Since their quarterly report at the end of April 29, Genworth MI is trading at all-time highs. I haven’t had a chance yet to listen to the conference call, but I would expect management signaled that the foreseeable future is relatively stable and that their loss ratio estimates are on the conservative side.
The question is – how much better can things get? No defaults at all in the Canadian mortgage market?
Assuming all things are equal to today, one would expect Genworth to earn about $3.80/share this year and next year this would be slightly higher due to mortgage insurance premium increases. The mortgage premium increase will attribute for a $35 million increase in written premiums in 2014 and $70 million in 2015. This will effectively equalize their current differential between written and earned premiums; earned premiums have been higher than written premiums for the last five years.
Doing some math would lead an equity investor to expect approximately a 10% total return, minus market valuations (P/E, P/B expansion) and other external events (competition, real estate volumes, etc.).
Considering your typical bond investor is going to be lucky to make a decent 5% yield with a A- to BBB risk profile (your typical US$ BBB-rated 5-year bond yield is currently at 5.8%), and Genworth MI’s rating is A-, there is a healthy equity premium associated with the company that would still justify holding the shares. Genworth MI itself just issued 10-year debentures at about 4.25% for 10 years recently. However, the company has long since passed the point where it is bargain territory.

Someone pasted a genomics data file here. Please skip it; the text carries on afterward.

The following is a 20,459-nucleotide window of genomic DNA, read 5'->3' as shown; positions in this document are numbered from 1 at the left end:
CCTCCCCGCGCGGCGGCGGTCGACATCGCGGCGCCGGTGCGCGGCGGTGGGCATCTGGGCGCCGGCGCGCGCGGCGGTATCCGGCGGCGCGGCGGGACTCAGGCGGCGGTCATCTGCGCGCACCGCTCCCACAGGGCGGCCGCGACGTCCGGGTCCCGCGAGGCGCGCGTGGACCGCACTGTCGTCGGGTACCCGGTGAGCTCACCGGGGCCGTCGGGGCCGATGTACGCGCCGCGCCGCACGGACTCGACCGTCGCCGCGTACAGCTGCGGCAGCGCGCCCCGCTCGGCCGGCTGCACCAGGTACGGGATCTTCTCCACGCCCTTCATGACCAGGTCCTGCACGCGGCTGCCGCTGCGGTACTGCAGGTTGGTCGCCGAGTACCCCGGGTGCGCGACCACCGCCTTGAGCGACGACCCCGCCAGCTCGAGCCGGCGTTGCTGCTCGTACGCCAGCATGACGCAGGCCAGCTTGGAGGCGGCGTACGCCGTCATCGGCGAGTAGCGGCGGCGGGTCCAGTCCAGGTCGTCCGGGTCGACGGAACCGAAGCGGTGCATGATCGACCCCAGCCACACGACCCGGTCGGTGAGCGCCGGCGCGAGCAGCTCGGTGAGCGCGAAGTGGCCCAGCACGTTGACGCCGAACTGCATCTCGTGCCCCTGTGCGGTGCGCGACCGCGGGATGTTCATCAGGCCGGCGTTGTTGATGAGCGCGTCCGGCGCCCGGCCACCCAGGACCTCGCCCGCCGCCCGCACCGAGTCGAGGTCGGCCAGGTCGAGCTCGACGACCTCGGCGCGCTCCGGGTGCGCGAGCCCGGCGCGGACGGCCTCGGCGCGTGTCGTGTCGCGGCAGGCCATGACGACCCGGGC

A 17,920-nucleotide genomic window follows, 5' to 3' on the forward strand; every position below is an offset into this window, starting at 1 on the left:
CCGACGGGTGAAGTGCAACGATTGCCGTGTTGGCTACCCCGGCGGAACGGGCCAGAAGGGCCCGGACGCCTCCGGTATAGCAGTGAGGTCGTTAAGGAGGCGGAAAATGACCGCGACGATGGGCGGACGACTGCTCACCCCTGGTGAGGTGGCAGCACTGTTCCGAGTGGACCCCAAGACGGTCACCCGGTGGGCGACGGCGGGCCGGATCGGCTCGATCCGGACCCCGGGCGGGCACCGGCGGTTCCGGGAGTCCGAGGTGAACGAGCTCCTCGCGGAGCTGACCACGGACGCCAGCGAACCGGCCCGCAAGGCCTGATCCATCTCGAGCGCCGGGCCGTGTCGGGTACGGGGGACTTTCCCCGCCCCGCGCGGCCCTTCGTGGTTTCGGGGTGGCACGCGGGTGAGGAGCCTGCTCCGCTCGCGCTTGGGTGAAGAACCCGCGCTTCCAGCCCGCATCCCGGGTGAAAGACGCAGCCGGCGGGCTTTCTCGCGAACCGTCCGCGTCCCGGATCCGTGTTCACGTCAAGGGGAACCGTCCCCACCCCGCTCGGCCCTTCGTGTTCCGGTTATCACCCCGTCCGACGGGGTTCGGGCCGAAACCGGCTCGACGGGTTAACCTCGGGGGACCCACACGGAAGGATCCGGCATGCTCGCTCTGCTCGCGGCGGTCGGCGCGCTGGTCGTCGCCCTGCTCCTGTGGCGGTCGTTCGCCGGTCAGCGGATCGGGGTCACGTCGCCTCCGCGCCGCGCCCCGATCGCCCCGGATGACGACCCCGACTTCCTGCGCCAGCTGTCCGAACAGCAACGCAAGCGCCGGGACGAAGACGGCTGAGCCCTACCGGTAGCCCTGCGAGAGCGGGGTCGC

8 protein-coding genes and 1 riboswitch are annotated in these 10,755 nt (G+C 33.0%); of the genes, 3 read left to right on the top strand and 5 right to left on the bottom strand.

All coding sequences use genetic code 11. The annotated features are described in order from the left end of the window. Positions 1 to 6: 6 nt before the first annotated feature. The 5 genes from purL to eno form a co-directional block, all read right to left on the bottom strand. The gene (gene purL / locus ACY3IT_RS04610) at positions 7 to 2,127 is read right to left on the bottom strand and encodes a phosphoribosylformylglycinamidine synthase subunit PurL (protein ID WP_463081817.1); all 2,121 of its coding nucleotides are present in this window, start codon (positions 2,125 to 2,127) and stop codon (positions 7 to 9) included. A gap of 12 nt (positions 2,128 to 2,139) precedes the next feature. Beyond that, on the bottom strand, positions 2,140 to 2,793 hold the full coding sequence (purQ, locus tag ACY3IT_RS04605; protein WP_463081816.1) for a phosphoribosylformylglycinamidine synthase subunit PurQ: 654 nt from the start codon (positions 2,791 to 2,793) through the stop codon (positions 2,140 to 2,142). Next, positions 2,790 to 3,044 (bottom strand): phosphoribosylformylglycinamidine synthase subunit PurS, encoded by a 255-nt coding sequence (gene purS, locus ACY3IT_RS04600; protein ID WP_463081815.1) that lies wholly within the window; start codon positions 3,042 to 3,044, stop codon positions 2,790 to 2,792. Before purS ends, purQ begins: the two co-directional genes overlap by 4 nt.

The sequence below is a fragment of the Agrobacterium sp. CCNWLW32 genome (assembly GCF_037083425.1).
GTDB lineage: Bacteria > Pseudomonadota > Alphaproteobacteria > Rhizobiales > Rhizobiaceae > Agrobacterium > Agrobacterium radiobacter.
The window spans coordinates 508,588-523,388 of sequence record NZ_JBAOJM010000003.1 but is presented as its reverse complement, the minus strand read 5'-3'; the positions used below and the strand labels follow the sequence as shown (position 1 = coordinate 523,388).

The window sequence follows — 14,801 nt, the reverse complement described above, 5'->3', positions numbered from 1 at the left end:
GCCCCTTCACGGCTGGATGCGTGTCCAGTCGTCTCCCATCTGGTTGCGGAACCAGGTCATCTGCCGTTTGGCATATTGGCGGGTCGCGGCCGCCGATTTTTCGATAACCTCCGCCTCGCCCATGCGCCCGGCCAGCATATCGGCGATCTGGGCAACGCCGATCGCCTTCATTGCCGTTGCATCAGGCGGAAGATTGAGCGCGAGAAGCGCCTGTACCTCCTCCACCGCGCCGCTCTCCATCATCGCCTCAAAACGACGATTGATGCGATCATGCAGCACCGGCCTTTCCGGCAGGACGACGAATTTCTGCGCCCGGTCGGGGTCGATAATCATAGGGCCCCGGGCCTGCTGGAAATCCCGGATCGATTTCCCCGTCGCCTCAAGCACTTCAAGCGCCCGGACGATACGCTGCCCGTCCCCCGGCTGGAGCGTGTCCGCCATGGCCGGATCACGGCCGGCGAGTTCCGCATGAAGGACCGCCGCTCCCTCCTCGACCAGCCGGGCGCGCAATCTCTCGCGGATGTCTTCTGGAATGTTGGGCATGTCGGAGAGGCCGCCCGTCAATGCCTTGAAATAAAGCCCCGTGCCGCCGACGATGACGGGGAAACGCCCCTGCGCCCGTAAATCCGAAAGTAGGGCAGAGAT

Genworth MI itself is a glorified bond fund, with about $5 billion in assets invested with an average yield of 3.6% and duration of 3.7 years. This, along with the liabilities associated with the mortgage insurance business, is valued at $3.7 billion presently. Given the “if all things are equal” projection, it does make financial sense for the company to still invest in its own equity since there is a good yield spread of about 5% still to be harvested. If you give a “natural” equity premium of 3% then there is 2% left to run – i.e. around $44/share.
I hope momentum and yield investors (speaking of which, is about 3.6% at current prices) actually does that. If and when they do, I will take that opportunity to unload shares.
What is keeping back the market from bidding up the share price are all the obvious factors concerning the general perceptions of over-valuation in the Canadian real estate market and macroeconomic factors, including the Fairfax doomsday scenario. If the commodity sector starts to sneeze and prices decline, then it will have an impact on employment, which will subsequently have an impact on the overall health of the mortgage credit market.
Right now Genworth MI is priced for some fairly rosy days ahead of itself and this bodes well for the general Canadian economy. Are investors right? How long will this last? I don’t know.
Genworth MI, on account of its appreciation over the past 20 months, is still a significant component in my portfolio.